Call for feminist experimental writers from Juliana Spahr and Jennifer Aston following on from the big/little number debate issue

I'm speekken to You! yes you..

I contacted Spahr and Aston last year when I read their article and the associated responses on the 'Numbers debate' of Women Writers widely circulated on the web...(see links below).

The articles and following debate drew attention to how many women are missing/silent/silenced from current issues in innovative or experimental literature particularly around the publishing and distribution let alone acknowledgement of their work.

Moved by this infuriating situation... I offered to take on the collecting or co-ordinating of info from as many people who were interested in writing out their experience from this neck of the woods, whats that? Australia, the pacific...all thats down under...But it doesn't matter where you are from, if your reading this then your ok to WRITE.

So tell it like it is for you and your experience of being a woman writer or a feminist writer, a poet, experimental, innovative avant-garde language based text, multimedia person...you can forward it onto me and I'll publish responses back to you all and then forward it onto Spahr and Aston.

Here are the articles...

Juliana Spahr and Stephanie Young, "Foulipo"

Jennifer Ashton, "Our Bodies, Our Poems"

Chicago Review documents:

Juliana Spahr and Stephanie Young, "Numbers Trouble"

Jennifer Ashton, "the Numbers Trouble with 'Numbers Trouble'"

Joshua Kotin and Robert P. Baird, "Poetry Magazines & Women Poets"


The following is their call asking for info and feedback

Dear Poet or Friend of Poets,

In the last year, we have co-written a paper that deals with representation of women in the US experimental poetry scene.

One of the things our paper does is end up being a catalogue of what’s missing; a catalogue of some of the limits of a mostly white, mainstream US feminism in experimental poetry scenes. We see a myopic lack of attention to women’s issues outside of the US and a lack of collective action. We need more feminisms.

We end this paper asking people to write to us with suggestions about how to overcome this. Our intention is to try and compile a bunch of these suggestions for publication in order to start a conversation.

Would you be interested in being a part of this conversation?

Our plan right now is to start this conversation outside of the US.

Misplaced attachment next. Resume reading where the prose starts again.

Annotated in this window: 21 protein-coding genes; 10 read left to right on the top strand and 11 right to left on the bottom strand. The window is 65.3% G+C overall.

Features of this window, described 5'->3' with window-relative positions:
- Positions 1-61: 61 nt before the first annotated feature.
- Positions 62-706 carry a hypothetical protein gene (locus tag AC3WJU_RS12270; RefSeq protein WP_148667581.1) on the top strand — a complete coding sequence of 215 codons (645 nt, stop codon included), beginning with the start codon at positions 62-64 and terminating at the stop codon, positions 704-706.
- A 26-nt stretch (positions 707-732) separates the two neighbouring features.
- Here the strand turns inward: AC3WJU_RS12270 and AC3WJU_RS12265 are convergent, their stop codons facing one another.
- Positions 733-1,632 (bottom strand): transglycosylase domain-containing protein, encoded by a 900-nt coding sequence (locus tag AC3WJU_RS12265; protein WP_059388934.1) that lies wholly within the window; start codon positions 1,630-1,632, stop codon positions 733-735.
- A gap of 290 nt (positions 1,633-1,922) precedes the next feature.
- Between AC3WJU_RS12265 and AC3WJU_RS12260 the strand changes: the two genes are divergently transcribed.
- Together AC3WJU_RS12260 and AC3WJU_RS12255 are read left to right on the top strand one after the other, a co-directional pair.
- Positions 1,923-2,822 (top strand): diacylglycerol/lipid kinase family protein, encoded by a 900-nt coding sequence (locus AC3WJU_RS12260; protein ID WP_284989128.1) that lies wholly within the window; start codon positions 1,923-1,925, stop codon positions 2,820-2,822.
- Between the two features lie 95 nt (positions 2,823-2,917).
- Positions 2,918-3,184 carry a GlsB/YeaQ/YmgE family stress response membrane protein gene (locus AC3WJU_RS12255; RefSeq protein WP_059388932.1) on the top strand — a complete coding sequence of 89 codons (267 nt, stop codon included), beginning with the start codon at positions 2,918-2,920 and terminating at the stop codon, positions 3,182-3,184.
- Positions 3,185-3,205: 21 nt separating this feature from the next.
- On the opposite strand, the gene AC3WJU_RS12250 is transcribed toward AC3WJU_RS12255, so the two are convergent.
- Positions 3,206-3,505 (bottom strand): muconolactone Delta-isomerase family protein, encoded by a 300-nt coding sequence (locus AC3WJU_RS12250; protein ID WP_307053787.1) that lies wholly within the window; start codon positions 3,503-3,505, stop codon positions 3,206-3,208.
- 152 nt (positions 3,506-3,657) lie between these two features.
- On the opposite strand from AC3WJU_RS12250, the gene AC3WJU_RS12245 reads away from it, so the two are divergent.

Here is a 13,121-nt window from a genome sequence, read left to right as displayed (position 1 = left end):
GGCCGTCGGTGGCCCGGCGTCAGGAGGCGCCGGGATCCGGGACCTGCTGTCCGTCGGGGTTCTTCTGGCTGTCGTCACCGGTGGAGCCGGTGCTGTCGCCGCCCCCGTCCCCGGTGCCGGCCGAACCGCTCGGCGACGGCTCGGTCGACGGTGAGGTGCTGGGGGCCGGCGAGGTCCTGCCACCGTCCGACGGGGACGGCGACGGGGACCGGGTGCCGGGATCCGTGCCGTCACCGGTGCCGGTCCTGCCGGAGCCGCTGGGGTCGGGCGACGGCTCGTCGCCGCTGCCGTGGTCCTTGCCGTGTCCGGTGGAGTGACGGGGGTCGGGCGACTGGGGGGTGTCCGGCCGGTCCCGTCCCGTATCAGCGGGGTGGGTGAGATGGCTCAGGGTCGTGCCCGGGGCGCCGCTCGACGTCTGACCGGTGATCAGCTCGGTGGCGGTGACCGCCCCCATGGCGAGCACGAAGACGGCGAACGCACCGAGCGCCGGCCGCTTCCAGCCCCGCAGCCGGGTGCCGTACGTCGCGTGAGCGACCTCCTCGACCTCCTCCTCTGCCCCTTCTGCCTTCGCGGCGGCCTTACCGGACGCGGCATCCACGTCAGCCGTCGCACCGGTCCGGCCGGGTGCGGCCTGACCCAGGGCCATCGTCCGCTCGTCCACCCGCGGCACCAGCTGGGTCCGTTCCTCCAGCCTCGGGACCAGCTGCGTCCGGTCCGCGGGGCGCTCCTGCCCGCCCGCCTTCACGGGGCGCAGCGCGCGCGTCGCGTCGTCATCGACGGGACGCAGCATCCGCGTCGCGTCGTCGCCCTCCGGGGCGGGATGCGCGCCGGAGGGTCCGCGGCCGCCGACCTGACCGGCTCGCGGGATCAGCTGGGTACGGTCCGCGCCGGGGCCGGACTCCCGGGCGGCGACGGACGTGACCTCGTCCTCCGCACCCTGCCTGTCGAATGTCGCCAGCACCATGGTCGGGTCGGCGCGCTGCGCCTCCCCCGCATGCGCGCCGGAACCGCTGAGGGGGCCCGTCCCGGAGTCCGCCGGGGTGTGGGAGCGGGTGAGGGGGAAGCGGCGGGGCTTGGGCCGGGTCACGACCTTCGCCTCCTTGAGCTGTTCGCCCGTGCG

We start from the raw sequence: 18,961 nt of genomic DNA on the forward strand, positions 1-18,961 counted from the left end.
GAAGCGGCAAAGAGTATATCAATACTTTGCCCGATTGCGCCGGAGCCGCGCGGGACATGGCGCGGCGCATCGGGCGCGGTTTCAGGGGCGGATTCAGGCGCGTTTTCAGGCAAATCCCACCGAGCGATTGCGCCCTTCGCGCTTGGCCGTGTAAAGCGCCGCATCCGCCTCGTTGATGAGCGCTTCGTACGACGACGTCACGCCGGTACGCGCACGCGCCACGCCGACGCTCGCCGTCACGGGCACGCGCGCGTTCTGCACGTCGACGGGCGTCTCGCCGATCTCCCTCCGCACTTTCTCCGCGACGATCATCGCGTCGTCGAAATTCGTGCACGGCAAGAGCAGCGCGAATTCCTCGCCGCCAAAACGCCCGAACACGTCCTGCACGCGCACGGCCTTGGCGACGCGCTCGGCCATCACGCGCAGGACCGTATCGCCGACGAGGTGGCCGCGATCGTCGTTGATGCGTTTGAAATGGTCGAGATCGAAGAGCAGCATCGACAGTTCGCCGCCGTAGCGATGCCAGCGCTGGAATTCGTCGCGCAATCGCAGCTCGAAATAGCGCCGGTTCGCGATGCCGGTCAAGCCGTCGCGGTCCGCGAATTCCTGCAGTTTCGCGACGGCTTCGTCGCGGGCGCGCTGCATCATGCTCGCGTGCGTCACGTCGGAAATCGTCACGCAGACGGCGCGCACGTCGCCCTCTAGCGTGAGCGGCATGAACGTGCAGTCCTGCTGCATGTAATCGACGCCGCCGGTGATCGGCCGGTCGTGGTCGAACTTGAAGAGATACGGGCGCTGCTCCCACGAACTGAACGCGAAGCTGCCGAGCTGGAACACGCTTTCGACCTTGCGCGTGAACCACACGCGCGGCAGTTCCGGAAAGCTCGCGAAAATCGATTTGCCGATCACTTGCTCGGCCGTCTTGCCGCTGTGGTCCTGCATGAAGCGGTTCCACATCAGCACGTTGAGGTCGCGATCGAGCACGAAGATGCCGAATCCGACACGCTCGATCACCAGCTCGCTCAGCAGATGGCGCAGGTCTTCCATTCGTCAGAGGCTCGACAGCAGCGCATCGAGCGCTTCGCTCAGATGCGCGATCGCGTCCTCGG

There are several ways you could help us.

Put together statements about feminisms in your community.

Ask friends.

What it is like to be a woman poet in _____. What should U.S. poets know about the living and working conditions of ____ women poets? What can be done? Is there anything to be done together?

But you could put together and write whatever you thought was most appropriate.

We’d also like to know if there is anything you think we should say to US poets. At some point we will probably do a similar process-solicit responses from our friends and place ads to reach those we do not yet know-inside the US and any feedback you can share would be helpful.

The deadline on this is somewhat flexible but not infinite. Our goal is to get this material into book form sometime in 2009. We would like to start getting responses sometime between now and spring of 2008.

Hope to hear from you.


Juliana Spahr and Stephanie Young


Some other things...

Several of you have pointed out that certain terms may or may not be useful in the communities you're gathering responses from; terms like "experimental" or "avant-garde" or "innovative" or "feminist." And several have asked about gathering responses from men as well as women.
Editors have also been curious if this call is for poets only.

We can say right away that we're just as interested in hearing from men as we are from women, from prose writers as we are from poets. And we've encouraged everyone to ask questions in the vocabulary you think will be most meaningful (or provocative or generative) in your areas. Also feel free to change the questions or language of our call.

Our hope is to leave the frame of this project wide enough for every co-editor to ask the questions they find most engaging.

We'd also be curious to hear more about how that list of terms (experimental, feminist, etc.) might function differently in different places. And we don't have any answers around this; we used certain terms in our paper to address particular communities inside the U.S. While we know those words will mean differently in different communities, we don't always know how.

You can forward responses to me at majenamafe@primusonline.com.au

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